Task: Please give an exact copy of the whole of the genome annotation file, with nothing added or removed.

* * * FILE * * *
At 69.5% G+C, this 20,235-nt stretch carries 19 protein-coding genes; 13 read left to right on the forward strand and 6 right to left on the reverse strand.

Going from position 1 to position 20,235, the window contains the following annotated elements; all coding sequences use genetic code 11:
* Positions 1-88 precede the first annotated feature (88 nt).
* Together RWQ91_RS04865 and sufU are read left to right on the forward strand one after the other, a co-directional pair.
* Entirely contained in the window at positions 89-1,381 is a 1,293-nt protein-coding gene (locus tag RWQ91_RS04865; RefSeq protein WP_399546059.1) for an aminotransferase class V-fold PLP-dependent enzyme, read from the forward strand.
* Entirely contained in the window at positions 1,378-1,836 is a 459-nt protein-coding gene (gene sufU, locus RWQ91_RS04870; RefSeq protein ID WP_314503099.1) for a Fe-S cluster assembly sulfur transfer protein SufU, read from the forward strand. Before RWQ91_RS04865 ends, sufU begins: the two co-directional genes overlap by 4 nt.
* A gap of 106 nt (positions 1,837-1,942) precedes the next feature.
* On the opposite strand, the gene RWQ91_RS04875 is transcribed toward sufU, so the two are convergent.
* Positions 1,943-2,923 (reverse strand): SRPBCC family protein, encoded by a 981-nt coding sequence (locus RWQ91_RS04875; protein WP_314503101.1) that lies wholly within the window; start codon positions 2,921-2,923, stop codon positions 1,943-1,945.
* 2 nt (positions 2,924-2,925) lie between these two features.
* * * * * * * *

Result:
At 69.5% G+C, this 20,235-nt stretch carries 19 protein-coding genes; 13 read left to right on the forward strand and 6 right to left on the reverse strand.

Going from position 1 to position 20,235, the window contains the following annotated elements; all coding sequences use genetic code 11:
* Positions 1-88 precede the first annotated feature (88 nt).
* Together RWQ91_RS04865 and sufU are read left to right on the forward strand one after the other, a co-directional pair.
* Entirely contained in the window at positions 89-1,381 is a 1,293-nt protein-coding gene (locus tag RWQ91_RS04865; RefSeq protein WP_399546059.1) for an aminotransferase class V-fold PLP-dependent enzyme, read from the forward strand.
* Entirely contained in the window at positions 1,378-1,836 is a 459-nt protein-coding gene (gene sufU, locus RWQ91_RS04870; RefSeq protein ID WP_314503099.1) for a Fe-S cluster assembly sulfur transfer protein SufU, read from the forward strand. Before RWQ91_RS04865 ends, sufU begins: the two co-directional genes overlap by 4 nt.
* A gap of 106 nt (positions 1,837-1,942) precedes the next feature.
* On the opposite strand, the gene RWQ91_RS04875 is transcribed toward sufU, so the two are convergent.
* Positions 1,943-2,923 (reverse strand): SRPBCC family protein, encoded by a 981-nt coding sequence (locus RWQ91_RS04875; protein WP_314503101.1) that lies wholly within the window; start codon positions 2,921-2,923, stop codon positions 1,943-1,945.
* 2 nt (positions 2,924-2,925) lie between these two features.